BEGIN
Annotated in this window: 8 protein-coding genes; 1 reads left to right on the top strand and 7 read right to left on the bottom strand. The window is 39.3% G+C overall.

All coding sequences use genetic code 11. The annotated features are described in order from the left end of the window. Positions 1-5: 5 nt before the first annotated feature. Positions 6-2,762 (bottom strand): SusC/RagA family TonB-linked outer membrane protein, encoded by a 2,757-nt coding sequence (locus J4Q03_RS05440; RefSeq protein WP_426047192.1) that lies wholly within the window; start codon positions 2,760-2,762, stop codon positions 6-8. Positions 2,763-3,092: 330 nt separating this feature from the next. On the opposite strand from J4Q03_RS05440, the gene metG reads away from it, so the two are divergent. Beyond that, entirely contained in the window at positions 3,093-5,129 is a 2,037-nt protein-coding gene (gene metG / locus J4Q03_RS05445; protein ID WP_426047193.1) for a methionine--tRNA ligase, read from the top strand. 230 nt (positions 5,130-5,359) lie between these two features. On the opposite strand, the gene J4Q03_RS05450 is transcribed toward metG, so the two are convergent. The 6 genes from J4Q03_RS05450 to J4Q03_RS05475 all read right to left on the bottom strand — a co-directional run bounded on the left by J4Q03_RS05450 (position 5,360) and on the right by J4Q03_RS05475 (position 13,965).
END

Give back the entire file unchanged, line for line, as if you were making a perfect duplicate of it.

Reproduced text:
Annotated in this window: 8 protein-coding genes; 1 reads left to right on the top strand and 7 read right to left on the bottom strand. The window is 39.3% G+C overall.

All coding sequences use genetic code 11. The annotated features are described in order from the left end of the window. Positions 1-5: 5 nt before the first annotated feature. Positions 6-2,762 (bottom strand): SusC/RagA family TonB-linked outer membrane protein, encoded by a 2,757-nt coding sequence (locus J4Q03_RS05440; RefSeq protein WP_426047192.1) that lies wholly within the window; start codon positions 2,760-2,762, stop codon positions 6-8. Positions 2,763-3,092: 330 nt separating this feature from the next. On the opposite strand from J4Q03_RS05440, the gene metG reads away from it, so the two are divergent. Beyond that, entirely contained in the window at positions 3,093-5,129 is a 2,037-nt protein-coding gene (gene metG / locus J4Q03_RS05445; protein ID WP_426047193.1) for a methionine--tRNA ligase, read from the top strand. 230 nt (positions 5,130-5,359) lie between these two features. On the opposite strand, the gene J4Q03_RS05450 is transcribed toward metG, so the two are convergent. The 6 genes from J4Q03_RS05450 to J4Q03_RS05475 all read right to left on the bottom strand — a co-directional run bounded on the left by J4Q03_RS05450 (position 5,360) and on the right by J4Q03_RS05475 (position 13,965).